Tags

, , , ,

“To see what is in front of one’s nose needs a constant struggle” George Orwell

learning from history?

In a previous blog post: Choice in Present Times I suggested that one possible way we could move towards a focus on community, cooperation and relationship as the basis of society rather than the current sole focus on economy would be to provide a living wage. I also made the bizarre suggestion that with a minor reduction in the salaries of the CEO’s of major companies it would be possible to provide this living wage. Maybe a better way to say the same thing is “what if we redistributed the wealth and closed the gap between the very rich and the poor?”. This seems to be something we hear about but do not seem to do much to address.

I have thought more about this suggestion and more importantly have come across some interesting data that perhaps makes that outlandish suggestion not so weird after all. Here are some interesting facts to ponder.

 “The richest Americans tripled their incomes between 1979 and 2007, Bloomberg reports. The top one percent saw their incomes increase by 275 percent during that time. In contrast, those with incomes in the bottom 20 percent only saw an 18 percent increase over the same 28 years. The average increase was 62 percent.”

Vancouver Sun: October 28th: Digits

money. money, money

“In 2005, 21.2 percent of US national income accrued to just 1 percent of earners. Contrast 1968, when the CEO of General Motors took home, in pay and benefits, about sixty-six times the amount paid to a typical GM worker. Today the CEO of Wal-Mart earns nine hundred times the wages of his average employee. Indeed, the wealth of the Wal-Mart founders’ family that year was estimated at about the same ($90 billion) as that of the bottom 40 percent of the US population: 120 million people.”

 Tony Judt, Ill Fares the Land (London, UK, The Penguin Press 2010) page 14

too much gold?

 

Canada’s richest 1% are taking more of the gains from economic growth than ever before in recorded history, says a report by the Canadian Centre for Policy Alternatives (CCPA).

The Rise in Canada’s Richest 1% looks at income trends over the past 90 years and reveals the 246,000 privileged few who rank among the country’s richest 1% took almost a third (32%) of all growth in incomes between 1997 and 2007”.

Richest 1% income shares at historic high; Canadian Centre for Policy Alternatives; December 1, 2010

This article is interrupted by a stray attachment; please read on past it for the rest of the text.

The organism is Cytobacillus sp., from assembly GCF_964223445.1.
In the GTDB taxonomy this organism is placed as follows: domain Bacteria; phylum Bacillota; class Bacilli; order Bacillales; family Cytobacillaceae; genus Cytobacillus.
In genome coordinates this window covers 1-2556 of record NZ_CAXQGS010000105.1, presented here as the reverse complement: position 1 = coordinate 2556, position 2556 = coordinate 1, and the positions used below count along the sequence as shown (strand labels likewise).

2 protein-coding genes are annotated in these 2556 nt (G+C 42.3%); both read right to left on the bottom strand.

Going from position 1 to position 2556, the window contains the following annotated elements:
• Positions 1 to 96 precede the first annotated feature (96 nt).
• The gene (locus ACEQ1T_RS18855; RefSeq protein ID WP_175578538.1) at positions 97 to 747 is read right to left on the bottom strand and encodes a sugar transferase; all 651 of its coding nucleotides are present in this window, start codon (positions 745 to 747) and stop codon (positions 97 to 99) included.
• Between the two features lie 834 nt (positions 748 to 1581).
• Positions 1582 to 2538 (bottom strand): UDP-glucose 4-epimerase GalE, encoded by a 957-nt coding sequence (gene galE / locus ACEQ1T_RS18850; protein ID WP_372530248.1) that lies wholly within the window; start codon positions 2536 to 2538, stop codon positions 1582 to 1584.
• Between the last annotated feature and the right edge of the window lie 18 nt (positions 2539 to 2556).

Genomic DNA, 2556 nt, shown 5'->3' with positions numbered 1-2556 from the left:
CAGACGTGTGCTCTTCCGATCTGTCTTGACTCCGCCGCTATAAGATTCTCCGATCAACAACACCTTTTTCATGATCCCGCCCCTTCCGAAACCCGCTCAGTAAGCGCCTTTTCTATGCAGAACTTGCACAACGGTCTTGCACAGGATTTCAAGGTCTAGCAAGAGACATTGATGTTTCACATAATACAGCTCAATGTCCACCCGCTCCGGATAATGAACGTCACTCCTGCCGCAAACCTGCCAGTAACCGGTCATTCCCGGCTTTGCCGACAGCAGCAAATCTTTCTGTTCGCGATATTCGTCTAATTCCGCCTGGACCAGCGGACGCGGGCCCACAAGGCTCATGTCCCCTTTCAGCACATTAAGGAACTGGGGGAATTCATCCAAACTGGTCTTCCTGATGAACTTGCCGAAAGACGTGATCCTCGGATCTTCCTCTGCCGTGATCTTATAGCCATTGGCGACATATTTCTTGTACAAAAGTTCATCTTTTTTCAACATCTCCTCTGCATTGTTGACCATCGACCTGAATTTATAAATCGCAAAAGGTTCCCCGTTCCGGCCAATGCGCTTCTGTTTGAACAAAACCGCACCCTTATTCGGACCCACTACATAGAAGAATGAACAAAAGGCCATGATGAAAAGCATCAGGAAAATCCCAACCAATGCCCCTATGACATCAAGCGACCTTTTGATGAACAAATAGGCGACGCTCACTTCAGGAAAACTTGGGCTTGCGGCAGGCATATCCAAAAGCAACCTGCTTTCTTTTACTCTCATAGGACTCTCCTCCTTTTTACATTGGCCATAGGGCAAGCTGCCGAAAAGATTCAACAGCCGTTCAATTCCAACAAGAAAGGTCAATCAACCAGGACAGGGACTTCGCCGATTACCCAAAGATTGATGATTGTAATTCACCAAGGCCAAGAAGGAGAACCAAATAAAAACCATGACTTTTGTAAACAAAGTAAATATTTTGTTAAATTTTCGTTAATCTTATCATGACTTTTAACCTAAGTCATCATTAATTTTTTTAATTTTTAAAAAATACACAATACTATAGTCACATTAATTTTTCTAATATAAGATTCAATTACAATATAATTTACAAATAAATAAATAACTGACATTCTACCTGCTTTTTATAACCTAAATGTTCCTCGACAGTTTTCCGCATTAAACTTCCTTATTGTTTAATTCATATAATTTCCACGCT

heaven help us

 “Three provinces were hit hard by the global economic crisis in 2008 and 2009 – Ontario, Alberta and B.C. In these bust provinces, both average and median incomes dropped since the recession hit……

In each jurisdiction, the shares of the richest quintile are at or near peak highs.

In Ontario, the distribution of shares of income has barely budged since 1998, despite rapid growth in the number of jobs. The richest 20% of Ontarians enjoy 44.3% of total after-tax incomes, the poorest 20% take home just 4.7% of the pie.

In Alberta, there has been a steady redistribution of income to the richest income quintile since 1998, primarily at the expense of the upper middle class and middle income quintile. The poorest income quintile saw the largest drop in their share of incomes of any jurisdiction since the recession hit in 2008. By 2009, the poorest 20% had 4.3% of total after-tax income, compared to 44.3% for the richest 20%.

In B.C. the share of the richest quintile just keeps on increasing, experiencing only two set-backs since 1976, one in 1981 and one in 2001. The big losers in this redistribution have been the lower middle class and middle quintile. The richest 20% held the biggest share of total after-tax income of any jurisdiction in 2009, at 44.8%. The poorest 20% had, correspondingly, the smallest share, at 4.5%………

Overall we are told that the average Canadian had $31,500 to play with after-tax in 2009, same as in 2008. Median after-tax income was $25,400 in 2009, $200 higher than the previous year. It’s worth pausing on that fact alone: half of Canadians were living on less than $25,400 in 2009.”

Incomes in Canada: Booming and Busted; Canadian Centre for Policy Alternatives, June 15, 2011

 

Makes you think doesn’t it??

Advertisements